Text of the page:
Artist Zoe Keller uses graphite to create large-scale, meticulously rendered visual narratives. Placing a special focus on at-risk species and wildlands, Keller weaves drawings that explore the interconnectedness of fragile, vanishing ecosystems. By highlighting the biodiversity at risk in an era of human-driven mass extinction her work aims to inspire reverence for the natural world and action to defend what we have left. Keller's studio work draws upon months of academic research, collaborations with the scientific community, and on-the-ground experiences in wild places through artist residencies and self-directed expeditions.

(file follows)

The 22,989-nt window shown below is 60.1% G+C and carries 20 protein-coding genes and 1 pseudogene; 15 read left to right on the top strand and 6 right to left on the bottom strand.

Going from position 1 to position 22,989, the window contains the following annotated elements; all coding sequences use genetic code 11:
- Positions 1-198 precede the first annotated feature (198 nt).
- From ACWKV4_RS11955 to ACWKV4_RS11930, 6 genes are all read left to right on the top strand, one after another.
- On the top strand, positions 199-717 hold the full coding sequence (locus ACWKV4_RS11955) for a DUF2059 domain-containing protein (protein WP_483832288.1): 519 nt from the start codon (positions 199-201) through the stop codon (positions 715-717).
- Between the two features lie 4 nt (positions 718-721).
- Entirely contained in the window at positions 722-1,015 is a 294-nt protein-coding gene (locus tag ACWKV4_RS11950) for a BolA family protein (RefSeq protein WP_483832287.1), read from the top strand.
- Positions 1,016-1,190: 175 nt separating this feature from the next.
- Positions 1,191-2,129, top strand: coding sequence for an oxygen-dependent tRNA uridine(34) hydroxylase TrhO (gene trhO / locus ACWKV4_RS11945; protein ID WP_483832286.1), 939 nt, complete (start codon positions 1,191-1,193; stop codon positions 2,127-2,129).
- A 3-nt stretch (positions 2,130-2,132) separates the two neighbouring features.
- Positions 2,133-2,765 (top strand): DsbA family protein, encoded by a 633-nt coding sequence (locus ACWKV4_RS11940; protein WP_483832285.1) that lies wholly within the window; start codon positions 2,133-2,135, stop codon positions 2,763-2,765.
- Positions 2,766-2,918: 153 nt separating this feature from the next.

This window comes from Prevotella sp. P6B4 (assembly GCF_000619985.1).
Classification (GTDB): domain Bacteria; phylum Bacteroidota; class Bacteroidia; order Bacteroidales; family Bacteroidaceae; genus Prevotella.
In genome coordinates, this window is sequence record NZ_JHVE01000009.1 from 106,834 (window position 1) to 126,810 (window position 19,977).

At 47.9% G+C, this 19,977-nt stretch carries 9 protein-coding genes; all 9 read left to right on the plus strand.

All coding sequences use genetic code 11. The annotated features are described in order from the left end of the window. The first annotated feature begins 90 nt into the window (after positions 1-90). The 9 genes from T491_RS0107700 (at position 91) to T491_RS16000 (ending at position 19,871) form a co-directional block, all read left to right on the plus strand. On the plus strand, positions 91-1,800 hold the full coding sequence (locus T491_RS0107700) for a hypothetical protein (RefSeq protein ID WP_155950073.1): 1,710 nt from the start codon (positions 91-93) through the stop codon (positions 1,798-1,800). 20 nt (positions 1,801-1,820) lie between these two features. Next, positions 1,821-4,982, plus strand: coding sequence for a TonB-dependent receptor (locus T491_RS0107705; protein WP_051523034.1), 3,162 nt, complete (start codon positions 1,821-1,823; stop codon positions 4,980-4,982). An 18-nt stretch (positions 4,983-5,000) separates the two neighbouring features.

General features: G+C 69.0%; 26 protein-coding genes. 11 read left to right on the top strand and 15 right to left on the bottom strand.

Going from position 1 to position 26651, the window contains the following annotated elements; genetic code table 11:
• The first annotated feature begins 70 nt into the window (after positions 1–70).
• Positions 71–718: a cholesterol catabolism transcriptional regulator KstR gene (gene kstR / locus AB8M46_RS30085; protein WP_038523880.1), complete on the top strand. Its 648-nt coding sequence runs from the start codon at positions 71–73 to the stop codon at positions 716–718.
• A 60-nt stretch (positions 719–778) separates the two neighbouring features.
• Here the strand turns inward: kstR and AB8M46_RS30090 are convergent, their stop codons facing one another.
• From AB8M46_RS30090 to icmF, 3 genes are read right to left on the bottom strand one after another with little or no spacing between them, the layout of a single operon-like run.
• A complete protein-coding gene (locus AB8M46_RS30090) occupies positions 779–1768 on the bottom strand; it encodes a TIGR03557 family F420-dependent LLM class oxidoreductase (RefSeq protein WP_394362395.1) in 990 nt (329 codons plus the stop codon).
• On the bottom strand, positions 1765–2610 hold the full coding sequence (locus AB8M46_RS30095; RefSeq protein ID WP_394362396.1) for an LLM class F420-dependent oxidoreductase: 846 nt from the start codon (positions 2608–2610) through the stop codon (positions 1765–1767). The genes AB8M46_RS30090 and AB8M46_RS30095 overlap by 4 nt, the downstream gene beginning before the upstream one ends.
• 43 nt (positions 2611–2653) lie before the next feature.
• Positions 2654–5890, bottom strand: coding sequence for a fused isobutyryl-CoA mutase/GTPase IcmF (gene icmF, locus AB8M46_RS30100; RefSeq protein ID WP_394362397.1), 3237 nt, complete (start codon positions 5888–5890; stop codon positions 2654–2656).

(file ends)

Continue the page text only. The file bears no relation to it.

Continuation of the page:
A Woodstock, New York native, Zoe Keller's creative upbringing in the rural Catskills shaped her future as an artist and amateur naturalist. After graduating from the Maryland Institute College of Art, Keller made homes and studios in Minneapolis, Philadelphia, on the rocky Maine coast, in West Michigan's farm country and Eastern Oregon's Wallowa Mountains before finally settling in Portland, where she currently resides. In recent years, artist residencies have taken Keller up and down the West Coast from Alaska's Wrangell-St. Elias National Park and Preserve to California's Channel Islands archipelago.